An ergonomic workplace for a relaxed neck

Ergonomie am Arbeitsplatz hilft gegen Nackenschmerzen Ergonomie am Arbeitsplatz hilft gegen Nackenschmerzen

Neck pain is not uncommon at work. Nevertheless, it's possible to arrange the workplace to protect your neck. Additional relief is achieved by taking active breaks and changing position regularly.

Working in front of a screen every day is tiring not only for our grey cells, but also for our entire musculoskeletal system. The Swiss Office Survey (SBiB) confirms that this often leads to pain..

Of the 1,230 people questioned, around 68% said they suffer from neck pain at least once a day.

How cervical spine pain occurs

Neck pain can have many causes that aren't necessarily related to the workplace. However, since working in an office often involves sitting for long periods of time while staring at a screen, this makes us particularly prone to tension. For the workplace to be designed in a more ergonomic way, the furniture must be adjusted to suit individual needs and thereby reduce pressure on the neck. Adequate lighting and the right temperature also help to avoid tension.

But that’s not all: when you sit in a hunched position in front of the screen for a long time, some muscles tighten. These imbalances lead to tension and poor posture. That’s why it is particularly important to take regular breaks to stretch. Ideally, you should also be able to work standing up from time to time.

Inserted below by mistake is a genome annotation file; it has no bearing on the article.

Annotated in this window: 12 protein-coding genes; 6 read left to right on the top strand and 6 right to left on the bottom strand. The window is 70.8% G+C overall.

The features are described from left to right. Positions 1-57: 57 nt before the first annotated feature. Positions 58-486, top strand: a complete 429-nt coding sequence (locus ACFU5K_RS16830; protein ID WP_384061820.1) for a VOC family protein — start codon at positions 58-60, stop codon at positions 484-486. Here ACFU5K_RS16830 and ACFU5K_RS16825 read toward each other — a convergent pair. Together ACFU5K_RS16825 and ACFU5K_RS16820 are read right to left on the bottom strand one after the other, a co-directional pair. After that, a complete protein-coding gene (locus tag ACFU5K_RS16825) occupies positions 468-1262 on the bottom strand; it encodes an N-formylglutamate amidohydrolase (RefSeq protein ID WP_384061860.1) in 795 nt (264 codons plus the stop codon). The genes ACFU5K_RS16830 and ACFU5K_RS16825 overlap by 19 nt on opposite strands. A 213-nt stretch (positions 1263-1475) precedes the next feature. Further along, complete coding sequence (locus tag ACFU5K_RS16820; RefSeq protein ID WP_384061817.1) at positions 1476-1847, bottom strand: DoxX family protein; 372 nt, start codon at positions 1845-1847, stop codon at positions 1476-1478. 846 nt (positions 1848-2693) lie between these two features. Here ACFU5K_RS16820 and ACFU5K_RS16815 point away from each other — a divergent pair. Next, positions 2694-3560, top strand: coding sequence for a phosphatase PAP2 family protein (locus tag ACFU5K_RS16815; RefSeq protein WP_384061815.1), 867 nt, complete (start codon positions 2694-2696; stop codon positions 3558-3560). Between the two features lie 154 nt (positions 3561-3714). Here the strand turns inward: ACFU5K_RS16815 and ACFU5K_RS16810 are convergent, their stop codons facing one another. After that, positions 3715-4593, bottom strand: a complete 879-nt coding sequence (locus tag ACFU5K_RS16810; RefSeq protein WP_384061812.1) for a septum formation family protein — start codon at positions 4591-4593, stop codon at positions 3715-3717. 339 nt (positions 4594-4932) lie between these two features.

Here's how to combat neck pain

Ergonomically designing the workplace

To reduce or even prevent pain, it is important to adapt the workplace to personal needs. The correct adjustment of office chairs, desks and other equipment reduces the strain on the whole body – and thus on the neck too. And how can the workspace be individually adjusted? The FCOS Box explains how to do this, free of charge and step by step. 

Change position frequently

The way we sit and stand also influences our well-being at work. Ideally, only 60% of working time should be spent sitting down. Even when sitting, it’s advisable to keep moving. For example, by tilting the pelvis back and forth or rolling the shoulders. At least 30% of working time should be spent standing and 10% walking. The most important thing is to frequently change position. This stimulates blood circulation in the muscles and reduces muscle tension.

Keeping the head upright, in line with the spine, reduces the pressure on the nape. Moving the head too close to the screen puts the cervical muscles under constant stress and strain.

Movement and relaxation exercises

Take a few minutes’ break to exercise every morning and afternoon. Just two minutes on simple stretching and massaging exercises and another two minutes for strength and mobility exercises are already enough. A simple and effective neck exercise, which can also be done while seated, is to tilt the head back and then make slow circular movements from shoulder to shoulder.

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